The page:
As the Class of 2025 finishes its first year on campus, three members of the University Chaplaincy staff are also able to look back at their first year at Tufts. Buddhist Chaplain Ji Hyang Padma and Humanist Chaplain Anthony Cruz Pantojas joined the chaplaincy in summer 2021, while Muslim Chaplain Najiba Akbar started in fall 2021. The three chaplains reflected on their first year in interviews with the Daily.
Editor’s note: These interviews have been edited for length and clarity. Padma spoke to the Daily in an interview and Cruz Pantojas and Akbar responded via email.
The Tufts Daily (TD): What drew you to join the Tufts chaplaincy?
Najiba Akbar (NA): I was drawn to chaplaincy because of the opportunity it offers to walk alongside others on their journeys of faith, meaning and purpose. I was drawn to Tufts specifically because of the wonderful team of people that make up the University Chaplaincy. I really appreciate how integrated the Chaplaincy team is and how we collaborate and work together to serve the campus as a whole.
Ji Hyang Padma (JHP): I have been involved in Buddhist college chaplaincy since 1994, and so it’s a particular passion of mine. I feel like by giving a good foundation in meditation practice and ethics and … looking into the big questions, that really prepares us the best for the rest of our life. Tufts is a beautiful place to go about that.
Anthony Cruz Pantojas (ACP): During my graduate studies at Andover Newton Theological School, I had faculty and mentors who I looked up to. One of them was Dr. Celene Ibrahim who was formerly the Muslim Chaplain at Tufts. She invited me to visit the Tufts campus. During my initial visit, I felt connected to the community. When the position for Humanist Chaplain opened up, a few colleagues suggested I apply. I feel honored to be part of a dynamic and vibrant University Chaplaincy community.
TD: What has been your favorite part of working at Tufts so far?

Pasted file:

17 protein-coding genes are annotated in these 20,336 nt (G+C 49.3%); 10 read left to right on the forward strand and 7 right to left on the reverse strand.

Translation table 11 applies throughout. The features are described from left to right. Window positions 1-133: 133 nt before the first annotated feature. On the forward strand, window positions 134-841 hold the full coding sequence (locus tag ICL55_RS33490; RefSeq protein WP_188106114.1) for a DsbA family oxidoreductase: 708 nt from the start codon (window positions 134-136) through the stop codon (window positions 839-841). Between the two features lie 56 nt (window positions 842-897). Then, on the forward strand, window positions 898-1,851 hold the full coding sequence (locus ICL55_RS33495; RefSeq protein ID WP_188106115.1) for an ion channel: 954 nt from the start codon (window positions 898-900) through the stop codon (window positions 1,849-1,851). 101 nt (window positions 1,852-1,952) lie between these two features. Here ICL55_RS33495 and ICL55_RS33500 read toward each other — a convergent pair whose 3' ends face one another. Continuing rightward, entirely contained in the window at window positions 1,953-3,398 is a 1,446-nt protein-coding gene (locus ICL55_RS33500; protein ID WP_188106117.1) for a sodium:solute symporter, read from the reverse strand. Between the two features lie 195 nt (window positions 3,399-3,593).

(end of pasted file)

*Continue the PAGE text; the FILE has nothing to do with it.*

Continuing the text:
NA: I have really enjoyed getting to know students and working alongside them to co-create our programming and community life. It’s also been a joy to coordinate the Ramadan programming this year and be able to break fast in community twice a week.
JHP: I think … just the range of life experience of students and the worthwhile goals and dreams that I see being nurtured here.
ACP: The ethos, collegiality, and commitment to foster social justice have been incredible to experience. During moments of joy, sorrow, pain, and uncertainty, I have witnessed how support is mobilized for the campus community. For example, I was on an accepted students panel through Student Services to answer parents’ questions about mental health and wellness — hearing my colleagues from around the institution and our shared transdisciplinary commitment to student well-being reminded me of how we are ‘inspiring minds and transforming the world’ together in community.
TD: What is something that you have done this year that you are most proud of?
NA: I was thrilled with how our interfaith iftar went this year! We had about 90 students come together at the Interfaith Center from all different backgrounds to break fast with the Muslim community. It was wonderful to have an opportunity to share that special moment and also hear reflections from students about their own journeys with faith, fasting and community.
JHP: I led two weekend retreats for the Tufts Buddhist Mindfulness Sangha and I think that the Fall Retreat had more applications than any retreat that we’ve had previously as an organization. …There were some students who told me that that was the highlight of their fall semester!
ACP: Having had the opportunity to co-build a community of learners, inquirers, and explorers who believe that coming together, serving, and mentoring others is necessary to revitalize the human condition.
TD: What is something about your role that felt new or took some adjustment?
NA: Learning all of the logistics required to do my role has taken some adjustment, however I’ve had great support from the chaplaincy staff in figuring that out. I now feel much better equipped in working with other departments as needed to do my programming.
JHP: I think one thing that took adjusting was all of the different campus locations. It’s one thing to get a kind of internal map of the Medford campus, but then also to go to the Boston campus, to go to SMFA … to keep track of all that — that took some getting used to. … I have not worked at a college that had that extensive a campus before.
ACP: Taking public transportation across campuses usually takes over an hour. I have to say that I am thrilled the Green Line is expanding near my home.